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Brody, M.S. (2001). Paul Klee: Art, Potential Space And The Transitional Process. Psychoanal. Rev., 88(3):369-392.

(2001). Psychoanalytic Review, 88(3):369-392

Paul Klee: Art, Potential Space And The Transitional Process

Marta Schneider Brody, Ph.D.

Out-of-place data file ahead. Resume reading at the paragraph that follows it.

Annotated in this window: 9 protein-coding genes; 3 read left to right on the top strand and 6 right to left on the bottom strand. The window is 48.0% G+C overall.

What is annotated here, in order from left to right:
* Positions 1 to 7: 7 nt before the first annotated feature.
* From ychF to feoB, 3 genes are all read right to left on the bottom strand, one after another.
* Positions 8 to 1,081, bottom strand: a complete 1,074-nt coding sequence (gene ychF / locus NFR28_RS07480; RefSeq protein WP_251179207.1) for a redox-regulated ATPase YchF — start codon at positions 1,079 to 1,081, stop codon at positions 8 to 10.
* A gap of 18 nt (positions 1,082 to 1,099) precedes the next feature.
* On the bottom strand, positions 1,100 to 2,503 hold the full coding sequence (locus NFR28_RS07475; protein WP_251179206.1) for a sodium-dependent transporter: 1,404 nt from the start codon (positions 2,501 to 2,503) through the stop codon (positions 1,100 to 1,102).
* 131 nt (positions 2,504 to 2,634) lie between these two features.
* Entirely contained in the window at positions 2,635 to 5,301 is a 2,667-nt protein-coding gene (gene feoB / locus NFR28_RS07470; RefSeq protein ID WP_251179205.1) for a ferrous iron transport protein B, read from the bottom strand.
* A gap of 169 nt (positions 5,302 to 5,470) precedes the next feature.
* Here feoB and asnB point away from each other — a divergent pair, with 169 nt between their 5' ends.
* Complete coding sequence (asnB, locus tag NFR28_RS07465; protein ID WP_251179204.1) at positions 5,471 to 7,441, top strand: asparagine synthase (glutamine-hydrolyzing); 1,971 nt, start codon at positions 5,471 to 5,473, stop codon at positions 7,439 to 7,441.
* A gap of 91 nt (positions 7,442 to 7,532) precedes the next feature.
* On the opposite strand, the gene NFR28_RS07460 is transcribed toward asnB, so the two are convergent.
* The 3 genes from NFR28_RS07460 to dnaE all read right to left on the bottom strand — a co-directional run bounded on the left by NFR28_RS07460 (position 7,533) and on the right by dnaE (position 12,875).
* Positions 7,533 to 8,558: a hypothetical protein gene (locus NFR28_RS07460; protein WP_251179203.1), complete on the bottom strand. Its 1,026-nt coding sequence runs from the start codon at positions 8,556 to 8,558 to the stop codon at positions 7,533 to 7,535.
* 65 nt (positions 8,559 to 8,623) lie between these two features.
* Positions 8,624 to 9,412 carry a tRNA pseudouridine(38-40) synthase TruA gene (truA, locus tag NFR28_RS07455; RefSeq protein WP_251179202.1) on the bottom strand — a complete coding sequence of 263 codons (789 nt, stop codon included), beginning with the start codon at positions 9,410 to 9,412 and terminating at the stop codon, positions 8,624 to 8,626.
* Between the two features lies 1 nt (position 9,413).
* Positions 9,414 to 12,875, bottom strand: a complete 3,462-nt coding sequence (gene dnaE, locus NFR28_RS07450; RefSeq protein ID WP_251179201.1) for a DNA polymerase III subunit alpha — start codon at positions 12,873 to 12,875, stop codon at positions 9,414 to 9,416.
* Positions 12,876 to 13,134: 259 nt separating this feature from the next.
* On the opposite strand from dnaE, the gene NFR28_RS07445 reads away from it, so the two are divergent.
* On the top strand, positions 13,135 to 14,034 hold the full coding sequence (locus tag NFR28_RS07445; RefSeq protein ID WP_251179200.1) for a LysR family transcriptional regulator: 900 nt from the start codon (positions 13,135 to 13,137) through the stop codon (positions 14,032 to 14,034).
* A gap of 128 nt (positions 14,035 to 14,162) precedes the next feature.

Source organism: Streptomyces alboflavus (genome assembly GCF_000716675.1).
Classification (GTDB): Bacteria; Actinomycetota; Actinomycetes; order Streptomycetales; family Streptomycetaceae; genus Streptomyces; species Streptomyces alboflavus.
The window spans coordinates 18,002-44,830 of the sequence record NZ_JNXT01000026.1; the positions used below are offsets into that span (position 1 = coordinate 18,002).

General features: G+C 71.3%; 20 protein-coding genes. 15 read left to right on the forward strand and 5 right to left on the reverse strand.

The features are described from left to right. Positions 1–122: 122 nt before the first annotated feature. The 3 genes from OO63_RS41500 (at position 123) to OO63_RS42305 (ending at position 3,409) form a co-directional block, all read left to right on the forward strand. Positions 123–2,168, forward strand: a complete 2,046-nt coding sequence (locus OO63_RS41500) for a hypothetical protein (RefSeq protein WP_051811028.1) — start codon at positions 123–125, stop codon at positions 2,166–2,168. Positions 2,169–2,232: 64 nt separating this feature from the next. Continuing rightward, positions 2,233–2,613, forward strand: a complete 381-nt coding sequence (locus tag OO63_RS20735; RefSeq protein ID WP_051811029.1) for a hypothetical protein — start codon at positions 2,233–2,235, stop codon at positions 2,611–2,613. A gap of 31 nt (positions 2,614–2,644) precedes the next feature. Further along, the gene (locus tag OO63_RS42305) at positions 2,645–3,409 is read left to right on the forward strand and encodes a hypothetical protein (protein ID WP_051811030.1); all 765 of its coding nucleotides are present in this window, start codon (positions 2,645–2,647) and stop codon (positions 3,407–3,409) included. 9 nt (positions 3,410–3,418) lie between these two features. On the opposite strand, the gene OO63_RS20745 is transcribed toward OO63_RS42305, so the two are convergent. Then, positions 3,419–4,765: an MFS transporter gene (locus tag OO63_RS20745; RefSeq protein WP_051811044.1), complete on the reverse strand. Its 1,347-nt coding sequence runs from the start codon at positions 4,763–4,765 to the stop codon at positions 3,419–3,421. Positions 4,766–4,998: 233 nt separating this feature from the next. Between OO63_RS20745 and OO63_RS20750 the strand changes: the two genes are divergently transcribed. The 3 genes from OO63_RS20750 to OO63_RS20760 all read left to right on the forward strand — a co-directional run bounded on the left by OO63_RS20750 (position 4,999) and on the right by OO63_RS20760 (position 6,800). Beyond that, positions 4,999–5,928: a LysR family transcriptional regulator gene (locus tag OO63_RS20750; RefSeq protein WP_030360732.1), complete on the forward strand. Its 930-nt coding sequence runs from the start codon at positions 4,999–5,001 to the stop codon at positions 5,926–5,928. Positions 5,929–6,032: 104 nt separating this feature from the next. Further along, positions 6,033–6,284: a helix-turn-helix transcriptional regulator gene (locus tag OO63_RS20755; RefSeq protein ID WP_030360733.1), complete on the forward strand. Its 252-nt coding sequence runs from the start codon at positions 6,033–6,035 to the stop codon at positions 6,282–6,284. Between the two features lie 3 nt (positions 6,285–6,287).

Fine art is widely appreciated as one of the great achievements of humanity. In large part its value is derived from the mysterious way it affects, informs, and influences us and, in a sense, allows us to create ourselves in conversation with the work of art. Segal (1991) has observed that there is “often a feeling, both in the artist and in the recipient, that the artist not so much creates but reveals a reality. … part of the aesthetic experience has to do with a feeling of revelation of some half-perceived, apprehended truth, which is discovered not invented” (pp. 94-95). However, in a sense it was not there before we made it. How is it that the artist is able to create/reveal an aspect of reality that has never been apprehended before in quite the same manner? I will discuss several ways in which the process of painting serves as an organizer of the artist's experience by drawing on the theoretical work of D. W. Winnicott and Thomas H. Ogden. My discussion of Klee's art and writing is intended, first, to suggest ways in which newly evolving psychoanalytic constructs can contribute to our understanding of art and the artist's creative process, and second, to demonstrate, from the reverse perspective, the unique value of art for psychoanalysis. Paul Klee (1879-1940) was one of the great masters of modern art whose art and writing continue to be of influence and interest to both artists and the general public. He was a complex and multitalented individual, accomplished in painting, drawing and graphic art, teaching, and music.

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